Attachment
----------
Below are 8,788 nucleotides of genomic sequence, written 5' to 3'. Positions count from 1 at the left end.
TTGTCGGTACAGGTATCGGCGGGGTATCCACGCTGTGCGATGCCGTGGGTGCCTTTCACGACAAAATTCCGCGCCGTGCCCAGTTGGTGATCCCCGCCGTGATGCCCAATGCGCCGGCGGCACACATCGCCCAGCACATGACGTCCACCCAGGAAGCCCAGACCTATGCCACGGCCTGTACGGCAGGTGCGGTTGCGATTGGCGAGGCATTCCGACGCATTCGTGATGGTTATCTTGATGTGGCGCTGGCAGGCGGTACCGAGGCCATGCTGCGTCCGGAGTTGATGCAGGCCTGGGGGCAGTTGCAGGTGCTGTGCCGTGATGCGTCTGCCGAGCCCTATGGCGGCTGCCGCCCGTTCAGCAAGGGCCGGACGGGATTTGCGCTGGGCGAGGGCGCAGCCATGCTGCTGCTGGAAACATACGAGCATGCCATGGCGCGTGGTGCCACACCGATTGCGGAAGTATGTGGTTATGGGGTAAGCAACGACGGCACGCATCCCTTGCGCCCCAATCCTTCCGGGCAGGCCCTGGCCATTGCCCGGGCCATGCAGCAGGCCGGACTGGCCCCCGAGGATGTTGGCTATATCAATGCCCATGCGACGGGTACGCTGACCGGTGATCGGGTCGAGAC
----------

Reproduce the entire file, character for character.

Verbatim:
Below are 8,788 nucleotides of genomic sequence, written 5' to 3'. Positions count from 1 at the left end.
TTGTCGGTACAGGTATCGGCGGGGTATCCACGCTGTGCGATGCCGTGGGTGCCTTTCACGACAAAATTCCGCGCCGTGCCCAGTTGGTGATCCCCGCCGTGATGCCCAATGCGCCGGCGGCACACATCGCCCAGCACATGACGTCCACCCAGGAAGCCCAGACCTATGCCACGGCCTGTACGGCAGGTGCGGTTGCGATTGGCGAGGCATTCCGACGCATTCGTGATGGTTATCTTGATGTGGCGCTGGCAGGCGGTACCGAGGCCATGCTGCGTCCGGAGTTGATGCAGGCCTGGGGGCAGTTGCAGGTGCTGTGCCGTGATGCGTCTGCCGAGCCCTATGGCGGCTGCCGCCCGTTCAGCAAGGGCCGGACGGGATTTGCGCTGGGCGAGGGCGCAGCCATGCTGCTGCTGGAAACATACGAGCATGCCATGGCGCGTGGTGCCACACCGATTGCGGAAGTATGTGGTTATGGGGTAAGCAACGACGGCACGCATCCCTTGCGCCCCAATCCTTCCGGGCAGGCCCTGGCCATTGCCCGGGCCATGCAGCAGGCCGGACTGGCCCCCGAGGATGTTGGCTATATCAATGCCCATGCGACGGGTACGCTGACCGGTGATCGGGTCGAGAC